You may recognise Lissie Maurus from YouTube, most likely from her cover of ‘Nothing Else Matters’, in which she rehabilitates Metallica’s most cringeworthy lighter-baiting moment by virtue of a burnished soul voice that makes James Hetfield’s legendary canine howl sound like a Handy Vac. The country-folk songstress from Rock Island is now the reigning Queen of Beardburg, but this album is likely to propel her into the hallowed crossover territories.
In case you’re unfamiliar with her work, Maurus proffers a very different, and clearly very American, take on the same hodgepodge of analogue soul, ’60s girl-group melody and melancholy blues as popularised by the Adeles, Duffys and Amys of this latitude. Maurus has drawn comparisons with Stevie Nicks, and providing you transpose Nicks into the Peter Green-era Fleetwood Mac, there may well be something to those allusions.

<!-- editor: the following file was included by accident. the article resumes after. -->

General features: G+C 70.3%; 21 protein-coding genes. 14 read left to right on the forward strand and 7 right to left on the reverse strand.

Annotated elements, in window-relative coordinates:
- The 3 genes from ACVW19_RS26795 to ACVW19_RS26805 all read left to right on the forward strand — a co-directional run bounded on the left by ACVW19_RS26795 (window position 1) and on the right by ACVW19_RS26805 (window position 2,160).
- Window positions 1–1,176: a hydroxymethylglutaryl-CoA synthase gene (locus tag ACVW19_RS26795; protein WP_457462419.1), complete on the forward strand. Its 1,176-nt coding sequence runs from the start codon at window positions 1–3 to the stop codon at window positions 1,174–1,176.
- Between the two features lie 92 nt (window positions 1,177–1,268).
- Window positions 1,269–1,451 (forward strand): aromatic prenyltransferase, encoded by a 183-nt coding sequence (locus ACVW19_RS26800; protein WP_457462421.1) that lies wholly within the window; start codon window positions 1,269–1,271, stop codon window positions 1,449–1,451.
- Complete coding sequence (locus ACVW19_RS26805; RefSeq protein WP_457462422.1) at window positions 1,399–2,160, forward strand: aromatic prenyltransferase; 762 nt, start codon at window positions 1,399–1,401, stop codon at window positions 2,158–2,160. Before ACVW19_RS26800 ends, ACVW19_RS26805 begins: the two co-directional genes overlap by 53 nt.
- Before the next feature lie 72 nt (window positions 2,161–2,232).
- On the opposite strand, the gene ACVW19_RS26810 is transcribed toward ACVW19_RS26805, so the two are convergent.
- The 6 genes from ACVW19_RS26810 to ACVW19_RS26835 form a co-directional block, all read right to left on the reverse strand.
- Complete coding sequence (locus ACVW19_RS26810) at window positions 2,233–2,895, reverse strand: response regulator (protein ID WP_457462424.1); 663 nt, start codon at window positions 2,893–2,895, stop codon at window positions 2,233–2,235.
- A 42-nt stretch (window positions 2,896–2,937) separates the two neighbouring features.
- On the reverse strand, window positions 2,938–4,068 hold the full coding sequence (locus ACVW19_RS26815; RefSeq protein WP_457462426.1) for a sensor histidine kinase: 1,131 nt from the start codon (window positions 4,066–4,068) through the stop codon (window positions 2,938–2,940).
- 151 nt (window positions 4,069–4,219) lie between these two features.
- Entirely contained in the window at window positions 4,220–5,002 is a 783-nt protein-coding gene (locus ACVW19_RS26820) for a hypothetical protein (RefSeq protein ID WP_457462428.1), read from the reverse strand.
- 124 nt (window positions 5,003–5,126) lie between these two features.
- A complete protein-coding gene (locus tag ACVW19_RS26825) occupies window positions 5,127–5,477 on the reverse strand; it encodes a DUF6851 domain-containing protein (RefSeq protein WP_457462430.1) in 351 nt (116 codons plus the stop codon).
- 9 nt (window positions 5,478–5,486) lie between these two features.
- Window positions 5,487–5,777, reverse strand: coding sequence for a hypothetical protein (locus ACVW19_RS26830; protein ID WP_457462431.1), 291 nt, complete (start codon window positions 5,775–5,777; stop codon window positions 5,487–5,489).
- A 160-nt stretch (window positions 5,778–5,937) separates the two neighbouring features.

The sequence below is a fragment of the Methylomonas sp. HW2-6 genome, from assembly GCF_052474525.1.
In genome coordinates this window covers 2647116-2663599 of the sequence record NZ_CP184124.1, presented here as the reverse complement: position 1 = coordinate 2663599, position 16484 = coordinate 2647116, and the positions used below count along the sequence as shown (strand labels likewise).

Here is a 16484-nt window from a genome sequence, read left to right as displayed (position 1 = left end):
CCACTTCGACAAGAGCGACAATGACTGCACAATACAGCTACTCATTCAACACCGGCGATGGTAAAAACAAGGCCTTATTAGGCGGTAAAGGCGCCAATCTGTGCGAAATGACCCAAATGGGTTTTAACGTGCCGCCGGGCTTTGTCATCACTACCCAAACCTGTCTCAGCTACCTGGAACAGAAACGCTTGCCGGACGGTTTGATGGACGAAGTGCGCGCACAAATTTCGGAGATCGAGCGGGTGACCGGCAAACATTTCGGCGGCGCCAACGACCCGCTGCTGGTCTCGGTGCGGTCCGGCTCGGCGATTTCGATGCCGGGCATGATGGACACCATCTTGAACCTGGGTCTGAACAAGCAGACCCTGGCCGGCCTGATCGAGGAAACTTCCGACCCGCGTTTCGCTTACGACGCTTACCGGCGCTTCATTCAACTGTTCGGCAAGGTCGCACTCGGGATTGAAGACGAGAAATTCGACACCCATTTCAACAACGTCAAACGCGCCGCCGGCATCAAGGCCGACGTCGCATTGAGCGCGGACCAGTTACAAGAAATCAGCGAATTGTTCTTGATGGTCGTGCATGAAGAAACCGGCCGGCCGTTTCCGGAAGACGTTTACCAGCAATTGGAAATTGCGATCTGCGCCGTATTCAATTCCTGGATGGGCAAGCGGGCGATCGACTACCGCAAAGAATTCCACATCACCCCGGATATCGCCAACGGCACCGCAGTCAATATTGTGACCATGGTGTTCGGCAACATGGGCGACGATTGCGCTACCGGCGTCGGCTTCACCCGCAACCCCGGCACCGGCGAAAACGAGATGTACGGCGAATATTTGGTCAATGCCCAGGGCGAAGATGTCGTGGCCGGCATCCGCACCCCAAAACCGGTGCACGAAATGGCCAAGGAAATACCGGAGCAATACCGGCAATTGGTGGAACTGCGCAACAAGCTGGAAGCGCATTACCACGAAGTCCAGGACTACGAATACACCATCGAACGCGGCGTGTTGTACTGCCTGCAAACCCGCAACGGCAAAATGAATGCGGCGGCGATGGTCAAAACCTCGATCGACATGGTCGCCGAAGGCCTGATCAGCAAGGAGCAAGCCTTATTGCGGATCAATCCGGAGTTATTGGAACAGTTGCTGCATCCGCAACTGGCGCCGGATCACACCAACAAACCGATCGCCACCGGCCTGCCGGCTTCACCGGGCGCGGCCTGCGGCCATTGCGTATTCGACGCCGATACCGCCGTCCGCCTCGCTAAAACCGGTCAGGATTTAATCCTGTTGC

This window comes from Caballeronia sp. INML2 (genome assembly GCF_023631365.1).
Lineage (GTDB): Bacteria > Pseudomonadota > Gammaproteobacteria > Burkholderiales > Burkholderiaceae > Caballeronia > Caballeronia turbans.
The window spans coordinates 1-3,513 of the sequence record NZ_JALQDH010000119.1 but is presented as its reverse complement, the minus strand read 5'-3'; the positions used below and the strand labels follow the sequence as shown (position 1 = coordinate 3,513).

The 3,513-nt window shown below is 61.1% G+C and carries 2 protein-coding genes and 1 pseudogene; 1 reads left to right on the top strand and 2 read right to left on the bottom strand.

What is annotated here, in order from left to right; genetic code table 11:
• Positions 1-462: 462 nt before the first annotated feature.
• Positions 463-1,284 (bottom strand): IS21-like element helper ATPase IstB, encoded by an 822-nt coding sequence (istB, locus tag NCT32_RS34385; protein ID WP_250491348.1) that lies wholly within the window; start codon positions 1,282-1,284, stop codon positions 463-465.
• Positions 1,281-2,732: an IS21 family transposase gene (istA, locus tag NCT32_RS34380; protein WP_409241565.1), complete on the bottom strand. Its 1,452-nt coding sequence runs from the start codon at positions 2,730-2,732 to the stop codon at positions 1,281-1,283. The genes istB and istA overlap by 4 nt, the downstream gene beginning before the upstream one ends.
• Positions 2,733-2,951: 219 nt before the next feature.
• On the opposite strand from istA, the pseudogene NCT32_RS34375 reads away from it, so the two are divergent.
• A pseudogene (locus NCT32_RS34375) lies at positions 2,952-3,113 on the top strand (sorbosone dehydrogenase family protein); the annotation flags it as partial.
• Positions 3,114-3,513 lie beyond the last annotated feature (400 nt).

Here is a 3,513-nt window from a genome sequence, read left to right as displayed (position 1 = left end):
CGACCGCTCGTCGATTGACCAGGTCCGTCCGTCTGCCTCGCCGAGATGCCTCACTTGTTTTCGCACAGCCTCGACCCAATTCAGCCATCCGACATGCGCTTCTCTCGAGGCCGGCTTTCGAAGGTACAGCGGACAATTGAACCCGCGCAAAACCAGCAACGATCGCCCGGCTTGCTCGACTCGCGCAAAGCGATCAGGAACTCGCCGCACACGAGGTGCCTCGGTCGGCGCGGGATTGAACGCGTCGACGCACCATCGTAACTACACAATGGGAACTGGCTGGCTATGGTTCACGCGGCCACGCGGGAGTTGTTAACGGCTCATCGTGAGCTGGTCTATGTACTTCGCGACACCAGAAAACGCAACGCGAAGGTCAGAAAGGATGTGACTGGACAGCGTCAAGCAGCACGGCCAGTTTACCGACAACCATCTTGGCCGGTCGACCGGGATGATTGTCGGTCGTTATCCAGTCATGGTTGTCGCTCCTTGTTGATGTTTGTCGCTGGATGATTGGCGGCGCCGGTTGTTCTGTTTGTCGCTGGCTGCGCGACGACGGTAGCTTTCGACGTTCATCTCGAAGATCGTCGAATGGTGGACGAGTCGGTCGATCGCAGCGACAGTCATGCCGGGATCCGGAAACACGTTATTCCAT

The songs here are elegantly composed, trimmed of excess and arranged precisely to showcase Lissie’s truly spectacular voice. It’s an instrument that Lissie is laudably able to show off without showing off, although there are times when you wish she had a little more to work with. Tracks like ‘Cuckoo’ leave the listener wishing she had more to do, but let’s face it, that’s a problem we wish more albums had.